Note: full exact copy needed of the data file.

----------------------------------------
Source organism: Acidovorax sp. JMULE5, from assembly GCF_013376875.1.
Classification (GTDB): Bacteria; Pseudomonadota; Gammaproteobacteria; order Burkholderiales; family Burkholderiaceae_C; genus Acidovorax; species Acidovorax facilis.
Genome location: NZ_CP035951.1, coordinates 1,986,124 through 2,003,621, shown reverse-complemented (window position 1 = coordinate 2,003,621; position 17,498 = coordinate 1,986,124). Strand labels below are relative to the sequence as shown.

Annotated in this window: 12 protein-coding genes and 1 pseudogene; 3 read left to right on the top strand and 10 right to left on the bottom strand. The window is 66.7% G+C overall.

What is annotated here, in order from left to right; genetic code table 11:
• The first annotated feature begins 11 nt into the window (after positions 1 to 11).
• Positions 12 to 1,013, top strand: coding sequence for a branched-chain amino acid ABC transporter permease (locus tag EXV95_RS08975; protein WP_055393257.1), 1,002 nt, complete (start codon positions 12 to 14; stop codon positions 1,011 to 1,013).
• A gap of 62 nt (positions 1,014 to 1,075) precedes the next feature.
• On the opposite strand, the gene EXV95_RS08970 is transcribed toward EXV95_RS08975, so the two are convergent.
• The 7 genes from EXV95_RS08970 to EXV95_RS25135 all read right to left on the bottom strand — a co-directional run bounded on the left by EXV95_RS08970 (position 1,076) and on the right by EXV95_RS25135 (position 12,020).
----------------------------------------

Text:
Source organism: Acidovorax sp. JMULE5, from assembly GCF_013376875.1.
Classification (GTDB): Bacteria; Pseudomonadota; Gammaproteobacteria; order Burkholderiales; family Burkholderiaceae_C; genus Acidovorax; species Acidovorax facilis.
Genome location: NZ_CP035951.1, coordinates 1,986,124 through 2,003,621, shown reverse-complemented (window position 1 = coordinate 2,003,621; position 17,498 = coordinate 1,986,124). Strand labels below are relative to the sequence as shown.

Annotated in this window: 12 protein-coding genes and 1 pseudogene; 3 read left to right on the top strand and 10 right to left on the bottom strand. The window is 66.7% G+C overall.

What is annotated here, in order from left to right; genetic code table 11:
• The first annotated feature begins 11 nt into the window (after positions 1 to 11).
• Positions 12 to 1,013, top strand: coding sequence for a branched-chain amino acid ABC transporter permease (locus tag EXV95_RS08975; protein WP_055393257.1), 1,002 nt, complete (start codon positions 12 to 14; stop codon positions 1,011 to 1,013).
• A gap of 62 nt (positions 1,014 to 1,075) precedes the next feature.
• On the opposite strand, the gene EXV95_RS08970 is transcribed toward EXV95_RS08975, so the two are convergent.
• The 7 genes from EXV95_RS08970 to EXV95_RS25135 all read right to left on the bottom strand — a co-directional run bounded on the left by EXV95_RS08970 (position 1,076) and on the right by EXV95_RS25135 (position 12,020).